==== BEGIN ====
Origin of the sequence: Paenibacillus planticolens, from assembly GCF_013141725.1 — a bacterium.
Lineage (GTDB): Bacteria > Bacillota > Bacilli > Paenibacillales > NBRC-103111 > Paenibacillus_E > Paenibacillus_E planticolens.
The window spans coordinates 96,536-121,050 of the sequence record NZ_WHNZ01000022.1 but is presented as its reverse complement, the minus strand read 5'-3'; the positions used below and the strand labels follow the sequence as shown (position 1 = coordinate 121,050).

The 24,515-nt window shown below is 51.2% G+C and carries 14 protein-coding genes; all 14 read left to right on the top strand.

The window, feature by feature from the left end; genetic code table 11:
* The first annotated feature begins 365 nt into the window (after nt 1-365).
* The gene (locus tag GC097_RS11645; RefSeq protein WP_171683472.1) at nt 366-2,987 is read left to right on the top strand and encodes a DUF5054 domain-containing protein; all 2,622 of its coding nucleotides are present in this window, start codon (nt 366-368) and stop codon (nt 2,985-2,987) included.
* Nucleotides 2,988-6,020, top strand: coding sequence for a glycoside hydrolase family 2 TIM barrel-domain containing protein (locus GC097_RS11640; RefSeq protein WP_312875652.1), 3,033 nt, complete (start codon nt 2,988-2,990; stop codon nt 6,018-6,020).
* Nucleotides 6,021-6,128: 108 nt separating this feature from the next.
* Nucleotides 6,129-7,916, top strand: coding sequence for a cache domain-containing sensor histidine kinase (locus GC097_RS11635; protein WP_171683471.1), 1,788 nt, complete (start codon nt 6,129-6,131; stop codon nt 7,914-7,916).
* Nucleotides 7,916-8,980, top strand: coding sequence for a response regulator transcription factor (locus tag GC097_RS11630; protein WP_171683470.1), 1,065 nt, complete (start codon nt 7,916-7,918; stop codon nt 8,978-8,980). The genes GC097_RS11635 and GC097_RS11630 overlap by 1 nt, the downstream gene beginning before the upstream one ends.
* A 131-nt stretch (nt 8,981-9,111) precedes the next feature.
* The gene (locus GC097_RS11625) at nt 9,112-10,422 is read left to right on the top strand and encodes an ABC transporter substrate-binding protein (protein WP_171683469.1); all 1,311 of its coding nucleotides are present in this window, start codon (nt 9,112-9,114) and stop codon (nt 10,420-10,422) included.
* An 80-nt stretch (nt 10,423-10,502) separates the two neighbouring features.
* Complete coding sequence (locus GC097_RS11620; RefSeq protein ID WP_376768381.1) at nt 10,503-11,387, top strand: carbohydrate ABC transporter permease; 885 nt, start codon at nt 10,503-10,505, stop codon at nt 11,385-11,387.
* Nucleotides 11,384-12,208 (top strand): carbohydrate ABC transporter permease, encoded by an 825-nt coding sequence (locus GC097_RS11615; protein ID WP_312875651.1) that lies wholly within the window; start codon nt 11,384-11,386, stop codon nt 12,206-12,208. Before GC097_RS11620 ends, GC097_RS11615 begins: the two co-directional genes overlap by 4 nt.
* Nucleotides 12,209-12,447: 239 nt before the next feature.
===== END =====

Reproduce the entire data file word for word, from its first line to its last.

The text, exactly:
Origin of the sequence: Paenibacillus planticolens, from assembly GCF_013141725.1 — a bacterium.
Lineage (GTDB): Bacteria > Bacillota > Bacilli > Paenibacillales > NBRC-103111 > Paenibacillus_E > Paenibacillus_E planticolens.
The window spans coordinates 96,536-121,050 of the sequence record NZ_WHNZ01000022.1 but is presented as its reverse complement, the minus strand read 5'-3'; the positions used below and the strand labels follow the sequence as shown (position 1 = coordinate 121,050).

The 24,515-nt window shown below is 51.2% G+C and carries 14 protein-coding genes; all 14 read left to right on the top strand.

The window, feature by feature from the left end; genetic code table 11:
* The first annotated feature begins 365 nt into the window (after nt 1-365).
* The gene (locus tag GC097_RS11645; RefSeq protein WP_171683472.1) at nt 366-2,987 is read left to right on the top strand and encodes a DUF5054 domain-containing protein; all 2,622 of its coding nucleotides are present in this window, start codon (nt 366-368) and stop codon (nt 2,985-2,987) included.
* Nucleotides 2,988-6,020, top strand: coding sequence for a glycoside hydrolase family 2 TIM barrel-domain containing protein (locus GC097_RS11640; RefSeq protein WP_312875652.1), 3,033 nt, complete (start codon nt 2,988-2,990; stop codon nt 6,018-6,020).
* Nucleotides 6,021-6,128: 108 nt separating this feature from the next.
* Nucleotides 6,129-7,916, top strand: coding sequence for a cache domain-containing sensor histidine kinase (locus GC097_RS11635; protein WP_171683471.1), 1,788 nt, complete (start codon nt 6,129-6,131; stop codon nt 7,914-7,916).
* Nucleotides 7,916-8,980, top strand: coding sequence for a response regulator transcription factor (locus tag GC097_RS11630; protein WP_171683470.1), 1,065 nt, complete (start codon nt 7,916-7,918; stop codon nt 8,978-8,980). The genes GC097_RS11635 and GC097_RS11630 overlap by 1 nt, the downstream gene beginning before the upstream one ends.
* A 131-nt stretch (nt 8,981-9,111) precedes the next feature.
* The gene (locus GC097_RS11625) at nt 9,112-10,422 is read left to right on the top strand and encodes an ABC transporter substrate-binding protein (protein WP_171683469.1); all 1,311 of its coding nucleotides are present in this window, start codon (nt 9,112-9,114) and stop codon (nt 10,420-10,422) included.
* An 80-nt stretch (nt 10,423-10,502) separates the two neighbouring features.
* Complete coding sequence (locus GC097_RS11620; RefSeq protein ID WP_376768381.1) at nt 10,503-11,387, top strand: carbohydrate ABC transporter permease; 885 nt, start codon at nt 10,503-10,505, stop codon at nt 11,385-11,387.
* Nucleotides 11,384-12,208 (top strand): carbohydrate ABC transporter permease, encoded by an 825-nt coding sequence (locus GC097_RS11615; protein ID WP_312875651.1) that lies wholly within the window; start codon nt 11,384-11,386, stop codon nt 12,206-12,208. Before GC097_RS11620 ends, GC097_RS11615 begins: the two co-directional genes overlap by 4 nt.
* Nucleotides 12,209-12,447: 239 nt before the next feature.